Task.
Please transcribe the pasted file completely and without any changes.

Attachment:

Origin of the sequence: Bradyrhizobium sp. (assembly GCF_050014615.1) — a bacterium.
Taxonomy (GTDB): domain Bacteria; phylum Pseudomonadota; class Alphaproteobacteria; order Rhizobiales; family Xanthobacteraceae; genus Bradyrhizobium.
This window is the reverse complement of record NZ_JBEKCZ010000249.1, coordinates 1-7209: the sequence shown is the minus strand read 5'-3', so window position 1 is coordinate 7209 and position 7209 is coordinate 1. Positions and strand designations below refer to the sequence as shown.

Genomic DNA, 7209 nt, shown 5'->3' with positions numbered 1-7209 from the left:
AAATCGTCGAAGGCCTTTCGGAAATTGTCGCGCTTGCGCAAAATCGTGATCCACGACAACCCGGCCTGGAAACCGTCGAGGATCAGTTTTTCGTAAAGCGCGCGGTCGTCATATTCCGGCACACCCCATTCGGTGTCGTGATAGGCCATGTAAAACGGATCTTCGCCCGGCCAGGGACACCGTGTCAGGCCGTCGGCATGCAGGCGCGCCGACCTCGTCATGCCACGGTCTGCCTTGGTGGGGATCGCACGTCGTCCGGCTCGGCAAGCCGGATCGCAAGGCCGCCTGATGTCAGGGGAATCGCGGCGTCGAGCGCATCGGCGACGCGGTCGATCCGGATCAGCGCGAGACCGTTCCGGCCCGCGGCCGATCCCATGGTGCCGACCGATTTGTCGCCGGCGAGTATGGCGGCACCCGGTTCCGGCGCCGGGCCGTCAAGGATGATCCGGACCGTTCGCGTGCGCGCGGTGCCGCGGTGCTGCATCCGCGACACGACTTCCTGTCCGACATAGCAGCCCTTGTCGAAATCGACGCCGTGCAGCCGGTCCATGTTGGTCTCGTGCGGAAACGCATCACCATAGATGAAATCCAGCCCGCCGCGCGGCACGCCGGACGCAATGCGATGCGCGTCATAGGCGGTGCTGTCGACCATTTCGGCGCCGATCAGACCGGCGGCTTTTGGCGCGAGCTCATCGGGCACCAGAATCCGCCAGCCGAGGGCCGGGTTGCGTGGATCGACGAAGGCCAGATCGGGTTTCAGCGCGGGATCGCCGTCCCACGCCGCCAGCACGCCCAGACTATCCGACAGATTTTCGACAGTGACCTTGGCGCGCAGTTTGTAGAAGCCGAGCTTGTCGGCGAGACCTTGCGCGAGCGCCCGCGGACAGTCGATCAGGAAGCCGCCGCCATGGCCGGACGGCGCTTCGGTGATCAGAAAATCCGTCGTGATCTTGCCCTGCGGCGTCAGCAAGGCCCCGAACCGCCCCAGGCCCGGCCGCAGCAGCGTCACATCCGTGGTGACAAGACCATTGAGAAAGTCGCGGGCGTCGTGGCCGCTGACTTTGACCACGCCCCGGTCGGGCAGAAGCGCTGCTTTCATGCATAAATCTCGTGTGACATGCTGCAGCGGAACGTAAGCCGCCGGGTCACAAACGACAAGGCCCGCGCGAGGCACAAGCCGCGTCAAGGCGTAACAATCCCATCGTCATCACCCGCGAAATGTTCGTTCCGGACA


Origin of the sequence: Bradyrhizobium sp. (assembly GCF_050014615.1) — a bacterium.
Taxonomy (GTDB): domain Bacteria; phylum Pseudomonadota; class Alphaproteobacteria; order Rhizobiales; family Xanthobacteraceae; genus Bradyrhizobium.
This window is the reverse complement of record NZ_JBEKCZ010000249.1, coordinates 1-7209: the sequence shown is the minus strand read 5'-3', so window position 1 is coordinate 7209 and position 7209 is coordinate 1. Positions and strand designations below refer to the sequence as shown.

Genomic DNA, 7209 nt, shown 5'->3' with positions numbered 1-7209 from the left:
AAATCGTCGAAGGCCTTTCGGAAATTGTCGCGCTTGCGCAAAATCGTGATCCACGACAACCCGGCCTGGAAACCGTCGAGGATCAGTTTTTCGTAAAGCGCGCGGTCGTCATATTCCGGCACACCCCATTCGGTGTCGTGATAGGCCATGTAAAACGGATCTTCGCCCGGCCAGGGACACCGTGTCAGGCCGTCGGCATGCAGGCGCGCCGACCTCGTCATGCCACGGTCTGCCTTGGTGGGGATCGCACGTCGTCCGGCTCGGCAAGCCGGATCGCAAGGCCGCCTGATGTCAGGGGAATCGCGGCGTCGAGCGCATCGGCGACGCGGTCGATCCGGATCAGCGCGAGACCGTTCCGGCCCGCGGCCGATCCCATGGTGCCGACCGATTTGTCGCCGGCGAGTATGGCGGCACCCGGTTCCGGCGCCGGGCCGTCAAGGATGATCCGGACCGTTCGCGTGCGCGCGGTGCCGCGGTGCTGCATCCGCGACACGACTTCCTGTCCGACATAGCAGCCCTTGTCGAAATCGACGCCGTGCAGCCGGTCCATGTTGGTCTCGTGCGGAAACGCATCACCATAGATGAAATCCAGCCCGCCGCGCGGCACGCCGGACGCAATGCGATGCGCGTCATAGGCGGTGCTGTCGACCATTTCGGCGCCGATCAGACCGGCGGCTTTTGGCGCGAGCTCATCGGGCACCAGAATCCGCCAGCCGAGGGCCGGGTTGCGTGGATCGACGAAGGCCAGATCGGGTTTCAGCGCGGGATCGCCGTCCCACGCCGCCAGCACGCCCAGACTATCCGACAGATTTTCGACAGTGACCTTGGCGCGCAGTTTGTAGAAGCCGAGCTTGTCGGCGAGACCTTGCGCGAGCGCCCGCGGACAGTCGATCAGGAAGCCGCCGCCATGGCCGGACGGCGCTTCGGTGATCAGAAAATCCGTCGTGATCTTGCCCTGCGGCGTCAGCAAGGCCCCGAACCGCCCCAGGCCCGGCCGCAGCAGCGTCACATCCGTGGTGACAAGACCATTGAGAAAGTCGCGGGCGTCGTGGCCGCTGACTTTGACCACGCCCCGGTCGGGCAGAAGCGCTGCTTTCATGCATAAATCTCGTGTGACATGCTGCAGCGGAACGTAAGCCGCCGGGTCACAAACGACAAGGCCCGCGCGAGGCACAAGCCGCGTCAAGGCGTAACAATCCCATCGTCATCACCCGCGAAATGTTCGTTCCGGACA